4. A spcialised division of the Central Bureay of Investigation to investigate terror offences needs to be created. It should be ensured that this division of the CBI is staffed with personenel of proven intergirty and who are professionally competent and have developed the required expertise in investigation of terrorism related offences. The autonomy and independence of this agency may be ensured through a laid down procedure of appointment and assured fixed tenure for its personnel.
5. The Prevention of Money Laundering Act may be suitably amended to widen its scope. It may be examined whether institutional coordination mechanisms between the Directorate of Enforcement and other intelligence collecting and investigating agencies cold be strengthened.
6. The new legal framework may incorporate provisions regarding freezing of assets, funds, bank accounts, deposits and cash when there is reasonable suspicion of their intended use in terrorist activities. A specialised cell may be created to act on financial leads in such issues.
7. A scheme to encourage support institutions, NGOs for promotion of peace should be devised. The feasibility of extending this scheme to religious schools should also be examined. The potential of the media in spreading education and awareness needs to be tapped to build the capacity of citizens in dealing with any public disorder, particularly terrorist violence. Media should be encouraged to evolve a self regulating code of conduct to ensure that publicity arising out of terrorist attacks does not help the terrorist in their anti national design.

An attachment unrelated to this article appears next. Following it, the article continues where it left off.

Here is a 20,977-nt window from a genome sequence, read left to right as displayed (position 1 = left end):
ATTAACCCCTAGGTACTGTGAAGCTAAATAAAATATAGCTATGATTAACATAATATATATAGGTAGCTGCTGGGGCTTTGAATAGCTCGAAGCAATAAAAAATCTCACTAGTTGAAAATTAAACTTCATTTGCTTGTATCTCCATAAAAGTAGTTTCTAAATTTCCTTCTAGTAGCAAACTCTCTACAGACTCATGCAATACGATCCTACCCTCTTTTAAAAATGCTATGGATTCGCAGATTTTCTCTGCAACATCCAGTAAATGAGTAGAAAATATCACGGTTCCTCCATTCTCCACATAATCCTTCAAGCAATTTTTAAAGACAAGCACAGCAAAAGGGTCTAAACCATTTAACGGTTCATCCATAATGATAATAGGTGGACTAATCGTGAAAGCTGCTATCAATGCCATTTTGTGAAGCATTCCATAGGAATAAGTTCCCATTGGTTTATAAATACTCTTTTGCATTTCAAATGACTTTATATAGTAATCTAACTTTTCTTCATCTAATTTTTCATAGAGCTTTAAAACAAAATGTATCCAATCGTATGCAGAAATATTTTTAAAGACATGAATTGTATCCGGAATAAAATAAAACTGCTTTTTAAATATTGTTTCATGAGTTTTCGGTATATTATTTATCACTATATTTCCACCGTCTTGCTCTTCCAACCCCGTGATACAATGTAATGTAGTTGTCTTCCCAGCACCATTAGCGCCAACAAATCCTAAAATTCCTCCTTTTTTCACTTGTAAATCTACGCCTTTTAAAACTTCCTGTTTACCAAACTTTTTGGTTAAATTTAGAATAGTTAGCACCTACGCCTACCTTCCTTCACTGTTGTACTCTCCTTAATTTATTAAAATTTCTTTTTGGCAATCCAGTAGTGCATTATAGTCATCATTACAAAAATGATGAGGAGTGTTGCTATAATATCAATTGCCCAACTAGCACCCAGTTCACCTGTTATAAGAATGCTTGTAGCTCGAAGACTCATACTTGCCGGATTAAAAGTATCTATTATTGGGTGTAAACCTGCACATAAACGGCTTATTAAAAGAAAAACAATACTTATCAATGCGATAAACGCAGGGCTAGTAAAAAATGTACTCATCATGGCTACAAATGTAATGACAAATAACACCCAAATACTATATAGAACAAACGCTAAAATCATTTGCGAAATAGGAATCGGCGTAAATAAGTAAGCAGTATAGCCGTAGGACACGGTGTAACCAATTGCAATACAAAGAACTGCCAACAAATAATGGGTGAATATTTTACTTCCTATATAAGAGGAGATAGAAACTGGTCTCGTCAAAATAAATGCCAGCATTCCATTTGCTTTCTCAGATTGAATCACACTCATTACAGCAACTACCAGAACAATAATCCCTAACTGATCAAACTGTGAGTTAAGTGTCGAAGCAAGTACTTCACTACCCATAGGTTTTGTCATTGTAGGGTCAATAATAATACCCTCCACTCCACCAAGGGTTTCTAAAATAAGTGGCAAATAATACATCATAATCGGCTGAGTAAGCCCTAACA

5. What is Nanavati Commission on Godhra?
Nanavati commission is a two-member commission headed by Justice G T Nanavati which submitted the first part of its report on the 2002 Sabarmati train carnage in September 2008 at Godhra and subsequent riots to Gujarat Chief Minister Narendra Modi.

The Commission was appointed by the Modi Government after the worst-ever riots in the state and comprising retired Justices Nanavati and Akshay Mehta, examined more than 1,000 witness during the period of six years. The state government had appointed retired Justice K G Shah to the commission in May 2002 to probe burning of S-6 coach of Sabarmati Express near Godhra railway station and the riots that followed after that incident. Later, retired Supreme Court Justice Nanavati was also appointed to the commission. Justice Mehta was appointed following the death of Justice Shah.

6. What is Nanavati Commission on 1984 Sikh Riots?
The Justice G.T. Nanavati commission was established by the Indian Government in 2000 to investigate the 1984 Anti-Sikh riots.The commission was appointed by the NDA government on May 8, 2000 to look into certain matters emnanting from the 1984 Anti-Sikh riots. This was a one-man commission consisted of former Supreme Court of India justice G.T. Nanavati.
Its report was 185 pages long which was submitted in February 2004 detailing accusations and evidence against senior members of the Delhi wing of the then ruling Congress Party, including Jagdish Tytler, later a Cabinet Minister, MP Sajjan Kumar and late minister H.K.L. Bhagat. They were accused of instigating mobs to avenge the assassination of Indira Gandhi by killing Sikhs in their constituencies. The Commission also held the then Delhi police commissioner S.C. Tandon directly responsible for the riots.